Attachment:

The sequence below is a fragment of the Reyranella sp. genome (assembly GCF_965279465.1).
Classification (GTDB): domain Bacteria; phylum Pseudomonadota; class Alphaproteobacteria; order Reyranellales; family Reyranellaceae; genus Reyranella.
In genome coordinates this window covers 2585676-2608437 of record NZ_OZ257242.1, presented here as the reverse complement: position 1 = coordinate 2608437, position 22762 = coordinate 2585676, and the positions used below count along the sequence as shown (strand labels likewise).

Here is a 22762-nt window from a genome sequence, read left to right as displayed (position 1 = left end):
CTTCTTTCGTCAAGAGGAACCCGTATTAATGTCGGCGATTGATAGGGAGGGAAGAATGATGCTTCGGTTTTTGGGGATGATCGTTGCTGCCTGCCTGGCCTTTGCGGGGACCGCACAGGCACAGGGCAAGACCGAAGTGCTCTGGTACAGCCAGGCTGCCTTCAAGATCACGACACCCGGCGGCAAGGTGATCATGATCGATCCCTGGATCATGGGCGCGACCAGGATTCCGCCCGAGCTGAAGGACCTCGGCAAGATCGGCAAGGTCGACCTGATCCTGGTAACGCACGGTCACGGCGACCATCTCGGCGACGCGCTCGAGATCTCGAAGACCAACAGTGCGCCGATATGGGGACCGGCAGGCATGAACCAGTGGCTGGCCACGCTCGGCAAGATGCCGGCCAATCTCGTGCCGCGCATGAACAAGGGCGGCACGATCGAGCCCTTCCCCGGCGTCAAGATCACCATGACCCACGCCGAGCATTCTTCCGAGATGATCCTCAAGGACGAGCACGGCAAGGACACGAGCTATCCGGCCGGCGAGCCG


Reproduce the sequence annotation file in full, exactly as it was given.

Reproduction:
The sequence below is a fragment of the Reyranella sp. genome (assembly GCF_965279465.1).
Classification (GTDB): domain Bacteria; phylum Pseudomonadota; class Alphaproteobacteria; order Reyranellales; family Reyranellaceae; genus Reyranella.
In genome coordinates this window covers 2585676-2608437 of record NZ_OZ257242.1, presented here as the reverse complement: position 1 = coordinate 2608437, position 22762 = coordinate 2585676, and the positions used below count along the sequence as shown (strand labels likewise).

Here is a 22762-nt window from a genome sequence, read left to right as displayed (position 1 = left end):
CTTCTTTCGTCAAGAGGAACCCGTATTAATGTCGGCGATTGATAGGGAGGGAAGAATGATGCTTCGGTTTTTGGGGATGATCGTTGCTGCCTGCCTGGCCTTTGCGGGGACCGCACAGGCACAGGGCAAGACCGAAGTGCTCTGGTACAGCCAGGCTGCCTTCAAGATCACGACACCCGGCGGCAAGGTGATCATGATCGATCCCTGGATCATGGGCGCGACCAGGATTCCGCCCGAGCTGAAGGACCTCGGCAAGATCGGCAAGGTCGACCTGATCCTGGTAACGCACGGTCACGGCGACCATCTCGGCGACGCGCTCGAGATCTCGAAGACCAACAGTGCGCCGATATGGGGACCGGCAGGCATGAACCAGTGGCTGGCCACGCTCGGCAAGATGCCGGCCAATCTCGTGCCGCGCATGAACAAGGGCGGCACGATCGAGCCCTTCCCCGGCGTCAAGATCACCATGACCCACGCCGAGCATTCTTCCGAGATGATCCTCAAGGACGAGCACGGCAAGGACACGAGCTATCCGGCCGGCGAGCCG